Management consultant John Pope explains why excessive policies and procedures are causing more harm than good.
A great friend of mine works part-time for a Government organisation at one of the organisation's information and customer contact points. She has done so for over 10 years and is very experienced and competent at her job. When she came home from work recently, she burst into tears as a result of the way the organisation had treated her. There had been successive changes and complications, a continuing overload for some weeks and had been left alone, unsupported, to deal with the customers at the information point, to deal with a backlog of other people's work, resolve customers' problems, process forms and handle phone calls. There are, of course, performance targets for all these things.
A clear case of work-related stress. Her managers had been no help. Despite the problems of overload, system failure and inadequacies, staff shortage, none of her managers had done anything to resolve the problems. Too often problems had been brushed aside, and too often the most senior manager of her department had been tied up in attending meetings to discuss, amongst other things, aspects of HR policy.
The Team Leader works in an office 16 miles away, the Line Manager is based in an office 25 miles away, the Service Manager is 15 miles away. The team on site has been told that they are self-directed and in the event of any problems 'should sort it out amongst themselves', along with allocation of holiday cover and annual leave!
That organisation, being a part of Government, has of course got policies on everything. It has policies on discrimination, on age, gender, sexual orientation, diversity, maternity/paternity, medical appointments, flexible working, childcare… and more besides. It has Annual Staff Review and Development interviews and an Annual Staff Opinion Survey, with accompanying results, and occasional 'Talking Sessions' at which the Chief Executive talks to such members of staff as can be spared from their other duties. I almost forgot the inch- thick Health & Safety document. Oh, and it also has a policy on Stress!
Now I am not saying that this situation is all the fault of HR, but a lot of it is. HR staff is conspicuous by their absence – not doubt because they are filling in forms and ticking the right boxes. Even the most junior member of the substantial HR team could have spotted the signs of disorganisation chaos and consequent employee stress had they visited this particular site, or any of the others for that matter, since the three sister sites all suffer from the same problem.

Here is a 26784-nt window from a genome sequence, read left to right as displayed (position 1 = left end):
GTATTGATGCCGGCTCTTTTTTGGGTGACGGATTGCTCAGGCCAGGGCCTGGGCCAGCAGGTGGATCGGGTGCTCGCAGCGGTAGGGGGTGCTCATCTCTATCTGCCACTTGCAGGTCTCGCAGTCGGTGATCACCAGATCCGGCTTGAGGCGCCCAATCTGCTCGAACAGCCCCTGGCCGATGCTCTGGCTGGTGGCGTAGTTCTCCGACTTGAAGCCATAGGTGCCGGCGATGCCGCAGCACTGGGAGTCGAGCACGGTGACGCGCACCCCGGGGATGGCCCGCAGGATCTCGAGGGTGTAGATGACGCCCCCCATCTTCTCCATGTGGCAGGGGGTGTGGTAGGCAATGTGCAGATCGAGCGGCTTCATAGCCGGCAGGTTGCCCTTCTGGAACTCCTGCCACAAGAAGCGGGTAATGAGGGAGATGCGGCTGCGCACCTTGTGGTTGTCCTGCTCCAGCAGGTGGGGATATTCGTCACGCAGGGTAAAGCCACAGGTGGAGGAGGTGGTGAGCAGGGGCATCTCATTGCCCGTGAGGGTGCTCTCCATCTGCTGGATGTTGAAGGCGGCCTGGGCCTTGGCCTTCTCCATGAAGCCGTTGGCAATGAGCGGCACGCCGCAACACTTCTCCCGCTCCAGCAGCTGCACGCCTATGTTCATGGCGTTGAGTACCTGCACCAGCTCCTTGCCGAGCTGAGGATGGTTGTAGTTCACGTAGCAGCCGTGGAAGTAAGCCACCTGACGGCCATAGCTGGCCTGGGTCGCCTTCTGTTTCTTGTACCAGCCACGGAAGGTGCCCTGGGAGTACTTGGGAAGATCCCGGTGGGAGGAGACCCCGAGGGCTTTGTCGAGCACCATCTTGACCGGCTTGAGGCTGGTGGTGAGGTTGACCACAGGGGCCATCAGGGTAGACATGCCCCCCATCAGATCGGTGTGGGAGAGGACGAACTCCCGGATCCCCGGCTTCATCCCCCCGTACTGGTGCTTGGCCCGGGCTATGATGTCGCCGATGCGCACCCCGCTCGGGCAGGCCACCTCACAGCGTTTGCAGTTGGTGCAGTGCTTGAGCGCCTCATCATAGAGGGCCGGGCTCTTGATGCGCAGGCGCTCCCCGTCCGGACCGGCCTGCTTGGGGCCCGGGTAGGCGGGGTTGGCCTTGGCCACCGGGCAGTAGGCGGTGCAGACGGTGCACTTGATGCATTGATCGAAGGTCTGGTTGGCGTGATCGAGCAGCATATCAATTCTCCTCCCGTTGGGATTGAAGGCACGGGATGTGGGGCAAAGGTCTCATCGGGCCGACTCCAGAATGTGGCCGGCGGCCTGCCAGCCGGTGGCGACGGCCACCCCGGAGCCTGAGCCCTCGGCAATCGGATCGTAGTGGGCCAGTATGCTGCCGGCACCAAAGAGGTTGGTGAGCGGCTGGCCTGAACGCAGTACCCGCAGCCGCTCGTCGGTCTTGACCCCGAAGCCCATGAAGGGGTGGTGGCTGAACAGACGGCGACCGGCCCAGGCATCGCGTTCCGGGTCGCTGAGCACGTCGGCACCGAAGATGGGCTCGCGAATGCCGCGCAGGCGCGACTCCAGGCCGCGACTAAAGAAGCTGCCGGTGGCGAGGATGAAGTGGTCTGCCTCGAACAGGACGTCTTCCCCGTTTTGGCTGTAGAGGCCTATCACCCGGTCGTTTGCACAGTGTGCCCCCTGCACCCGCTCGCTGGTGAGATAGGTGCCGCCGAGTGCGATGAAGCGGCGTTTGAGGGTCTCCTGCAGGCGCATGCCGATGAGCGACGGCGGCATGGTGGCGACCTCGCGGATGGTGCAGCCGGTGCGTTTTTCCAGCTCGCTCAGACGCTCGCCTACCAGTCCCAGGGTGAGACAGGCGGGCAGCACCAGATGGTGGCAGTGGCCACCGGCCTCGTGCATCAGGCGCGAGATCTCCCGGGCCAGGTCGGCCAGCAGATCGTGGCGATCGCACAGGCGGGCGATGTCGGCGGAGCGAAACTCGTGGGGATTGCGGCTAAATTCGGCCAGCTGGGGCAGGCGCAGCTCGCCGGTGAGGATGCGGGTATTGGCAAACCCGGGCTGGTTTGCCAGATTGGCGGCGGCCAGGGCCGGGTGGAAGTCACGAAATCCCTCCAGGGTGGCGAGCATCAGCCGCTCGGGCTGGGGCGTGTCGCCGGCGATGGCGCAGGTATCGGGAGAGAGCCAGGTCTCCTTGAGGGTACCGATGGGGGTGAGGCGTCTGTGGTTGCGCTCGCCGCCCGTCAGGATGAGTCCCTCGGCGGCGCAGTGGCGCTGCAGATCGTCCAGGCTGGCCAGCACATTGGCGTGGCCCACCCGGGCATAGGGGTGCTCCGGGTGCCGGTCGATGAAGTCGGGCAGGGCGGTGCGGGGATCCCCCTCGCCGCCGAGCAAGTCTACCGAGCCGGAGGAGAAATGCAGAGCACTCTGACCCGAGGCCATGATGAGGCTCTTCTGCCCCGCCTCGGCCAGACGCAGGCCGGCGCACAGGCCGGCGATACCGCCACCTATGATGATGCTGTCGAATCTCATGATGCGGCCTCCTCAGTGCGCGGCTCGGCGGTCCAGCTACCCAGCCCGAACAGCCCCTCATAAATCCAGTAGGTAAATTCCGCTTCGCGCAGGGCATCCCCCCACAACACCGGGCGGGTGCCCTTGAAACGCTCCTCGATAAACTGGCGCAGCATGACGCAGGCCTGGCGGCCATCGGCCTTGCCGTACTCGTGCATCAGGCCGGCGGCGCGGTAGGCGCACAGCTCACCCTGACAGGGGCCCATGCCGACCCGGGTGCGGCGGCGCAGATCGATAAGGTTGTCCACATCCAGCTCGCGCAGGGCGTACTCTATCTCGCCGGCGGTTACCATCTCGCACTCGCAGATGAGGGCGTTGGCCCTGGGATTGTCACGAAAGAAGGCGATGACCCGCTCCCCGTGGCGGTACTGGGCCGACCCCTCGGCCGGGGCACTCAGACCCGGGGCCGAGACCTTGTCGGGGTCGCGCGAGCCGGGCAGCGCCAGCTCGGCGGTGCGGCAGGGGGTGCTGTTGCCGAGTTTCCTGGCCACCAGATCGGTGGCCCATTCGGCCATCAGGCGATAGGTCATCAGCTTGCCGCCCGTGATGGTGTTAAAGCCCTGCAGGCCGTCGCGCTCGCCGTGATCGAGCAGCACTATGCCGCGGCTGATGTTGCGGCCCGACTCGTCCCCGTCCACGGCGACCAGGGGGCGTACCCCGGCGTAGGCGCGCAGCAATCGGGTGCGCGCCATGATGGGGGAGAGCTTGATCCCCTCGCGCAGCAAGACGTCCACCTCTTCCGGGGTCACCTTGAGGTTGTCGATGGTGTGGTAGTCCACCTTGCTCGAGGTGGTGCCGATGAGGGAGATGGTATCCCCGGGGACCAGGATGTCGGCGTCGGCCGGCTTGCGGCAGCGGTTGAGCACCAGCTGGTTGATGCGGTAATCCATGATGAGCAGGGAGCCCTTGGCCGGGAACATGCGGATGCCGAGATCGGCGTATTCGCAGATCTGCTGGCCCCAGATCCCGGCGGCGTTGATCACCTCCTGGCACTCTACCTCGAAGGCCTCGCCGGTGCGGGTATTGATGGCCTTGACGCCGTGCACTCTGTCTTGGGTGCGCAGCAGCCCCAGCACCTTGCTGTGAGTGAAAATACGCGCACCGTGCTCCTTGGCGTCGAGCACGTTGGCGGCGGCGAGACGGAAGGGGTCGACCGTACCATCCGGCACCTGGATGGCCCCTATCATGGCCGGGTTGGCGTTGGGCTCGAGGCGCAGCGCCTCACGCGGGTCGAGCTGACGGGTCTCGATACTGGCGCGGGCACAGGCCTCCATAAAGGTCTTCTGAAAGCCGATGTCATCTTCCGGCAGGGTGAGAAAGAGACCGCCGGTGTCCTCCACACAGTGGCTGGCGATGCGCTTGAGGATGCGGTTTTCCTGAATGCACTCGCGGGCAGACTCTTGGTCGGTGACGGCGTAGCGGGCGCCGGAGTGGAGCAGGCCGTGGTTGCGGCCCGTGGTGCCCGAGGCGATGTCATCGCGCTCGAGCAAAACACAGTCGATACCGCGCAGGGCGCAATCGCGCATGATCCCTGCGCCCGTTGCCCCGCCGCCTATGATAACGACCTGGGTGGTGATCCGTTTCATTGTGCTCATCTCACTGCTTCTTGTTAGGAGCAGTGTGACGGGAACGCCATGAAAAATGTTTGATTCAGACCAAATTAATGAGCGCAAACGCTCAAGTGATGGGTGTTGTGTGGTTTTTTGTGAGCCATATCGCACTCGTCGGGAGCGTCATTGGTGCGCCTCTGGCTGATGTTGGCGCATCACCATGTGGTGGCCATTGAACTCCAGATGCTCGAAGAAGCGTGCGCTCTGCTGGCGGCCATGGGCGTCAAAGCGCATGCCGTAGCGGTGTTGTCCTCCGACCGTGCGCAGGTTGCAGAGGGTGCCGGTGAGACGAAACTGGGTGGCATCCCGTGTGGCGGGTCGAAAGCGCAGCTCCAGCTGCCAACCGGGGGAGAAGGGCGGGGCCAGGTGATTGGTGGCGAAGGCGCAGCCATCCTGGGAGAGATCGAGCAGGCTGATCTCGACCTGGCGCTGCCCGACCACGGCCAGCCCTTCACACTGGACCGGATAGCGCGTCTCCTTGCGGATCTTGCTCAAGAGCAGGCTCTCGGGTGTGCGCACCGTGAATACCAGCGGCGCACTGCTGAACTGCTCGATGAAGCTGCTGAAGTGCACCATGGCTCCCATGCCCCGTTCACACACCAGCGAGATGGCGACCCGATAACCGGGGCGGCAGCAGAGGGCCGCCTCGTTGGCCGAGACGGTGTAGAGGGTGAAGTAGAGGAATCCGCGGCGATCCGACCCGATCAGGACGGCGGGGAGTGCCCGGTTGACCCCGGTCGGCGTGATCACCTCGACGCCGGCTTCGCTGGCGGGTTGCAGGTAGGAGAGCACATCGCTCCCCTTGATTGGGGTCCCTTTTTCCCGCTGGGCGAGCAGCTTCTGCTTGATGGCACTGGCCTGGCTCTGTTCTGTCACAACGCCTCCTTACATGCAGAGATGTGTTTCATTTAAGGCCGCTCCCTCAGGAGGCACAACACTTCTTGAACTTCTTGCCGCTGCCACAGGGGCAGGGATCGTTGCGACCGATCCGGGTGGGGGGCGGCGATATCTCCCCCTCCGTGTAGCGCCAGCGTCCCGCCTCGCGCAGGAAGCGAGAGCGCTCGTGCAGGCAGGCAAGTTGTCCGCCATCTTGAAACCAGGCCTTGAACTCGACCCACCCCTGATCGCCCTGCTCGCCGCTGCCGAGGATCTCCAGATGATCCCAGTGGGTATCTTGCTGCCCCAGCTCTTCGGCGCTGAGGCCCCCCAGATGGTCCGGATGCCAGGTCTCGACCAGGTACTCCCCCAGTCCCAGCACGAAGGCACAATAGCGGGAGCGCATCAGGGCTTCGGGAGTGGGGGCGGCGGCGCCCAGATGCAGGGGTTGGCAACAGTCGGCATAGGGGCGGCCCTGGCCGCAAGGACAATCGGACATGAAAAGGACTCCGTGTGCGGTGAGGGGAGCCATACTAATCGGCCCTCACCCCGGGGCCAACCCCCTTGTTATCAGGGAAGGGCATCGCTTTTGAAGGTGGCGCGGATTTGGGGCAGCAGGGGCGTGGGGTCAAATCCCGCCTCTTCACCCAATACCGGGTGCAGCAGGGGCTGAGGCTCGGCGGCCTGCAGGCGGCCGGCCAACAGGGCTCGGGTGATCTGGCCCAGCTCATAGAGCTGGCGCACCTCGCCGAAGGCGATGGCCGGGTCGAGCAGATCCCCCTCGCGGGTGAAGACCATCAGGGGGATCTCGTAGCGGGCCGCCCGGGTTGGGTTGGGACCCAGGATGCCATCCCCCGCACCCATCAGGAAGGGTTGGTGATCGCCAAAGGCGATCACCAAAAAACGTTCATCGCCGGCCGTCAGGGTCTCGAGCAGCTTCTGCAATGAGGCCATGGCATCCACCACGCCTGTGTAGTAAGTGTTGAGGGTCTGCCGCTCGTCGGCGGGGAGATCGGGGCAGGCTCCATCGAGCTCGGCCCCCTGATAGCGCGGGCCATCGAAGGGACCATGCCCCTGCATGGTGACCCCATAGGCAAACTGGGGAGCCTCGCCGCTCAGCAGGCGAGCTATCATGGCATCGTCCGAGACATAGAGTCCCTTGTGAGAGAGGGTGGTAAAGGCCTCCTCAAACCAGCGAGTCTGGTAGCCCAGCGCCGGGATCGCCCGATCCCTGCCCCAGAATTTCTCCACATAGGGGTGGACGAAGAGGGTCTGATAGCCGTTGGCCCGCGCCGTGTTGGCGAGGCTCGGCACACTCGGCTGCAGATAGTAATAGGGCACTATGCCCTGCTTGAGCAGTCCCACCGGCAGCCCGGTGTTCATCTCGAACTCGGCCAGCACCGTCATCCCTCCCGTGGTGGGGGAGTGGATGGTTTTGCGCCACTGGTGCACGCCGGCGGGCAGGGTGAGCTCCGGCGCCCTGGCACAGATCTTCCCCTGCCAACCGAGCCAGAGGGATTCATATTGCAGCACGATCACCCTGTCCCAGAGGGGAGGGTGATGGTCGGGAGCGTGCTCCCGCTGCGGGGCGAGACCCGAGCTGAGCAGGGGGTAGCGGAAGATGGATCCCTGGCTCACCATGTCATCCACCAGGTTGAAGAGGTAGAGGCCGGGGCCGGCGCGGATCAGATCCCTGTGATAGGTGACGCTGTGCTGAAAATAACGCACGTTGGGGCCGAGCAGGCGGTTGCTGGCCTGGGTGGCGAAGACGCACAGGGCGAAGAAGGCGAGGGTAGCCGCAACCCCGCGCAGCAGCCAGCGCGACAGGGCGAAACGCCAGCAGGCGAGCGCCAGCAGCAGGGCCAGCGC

And the problem? Yes, Management. Yes, managers are not prepared to observe the important things that managers should be concerned about, of which the way work is done, the way staff are working, their behaviour, their evident attitude and, by a few well chosen questions how they feel about working for the organisation.
I suppose some of those policies are important. Government inspired regulations have made the possibility of legal action when there are failures; have driven organisations to relying upon policies to keep them out of trouble. Policies and processes may be necessary, but commonsense, visible caring managers are vital to the success of any organisation.
I cannot see any easy resolution of the problem that reliance on policies and processes instead of managerial human concern for their staff – at all levels – raises. Her managers also suffer from some work-related stress, though rather less since they are not 'in the firing line'. Some are overburdened by the paperwork and the need to consult ‘Policy’ before they think. Others are burdened with making sure all the right boxes are ticked. The better ones try to find time to manage their staff but are often over-burdened themselves. What is needed is better managers; better managed managers who say 'No' when a task just cannot be done, managers who have the will and the time to manage their people.
Short of burning much of the well-meaning impractical and sometimes nonsensical law which has been developed; dissolving the many 'Equal xx Commissions'; perhaps even burning down the CIPD which have connived it these things, I do not know what to suggest. What I do know is that tying managers up with too many rules, processes and policies does not produce good managers; and countries which do not tie themselves up in knots with excessive regulation are going to prosper and ours is not.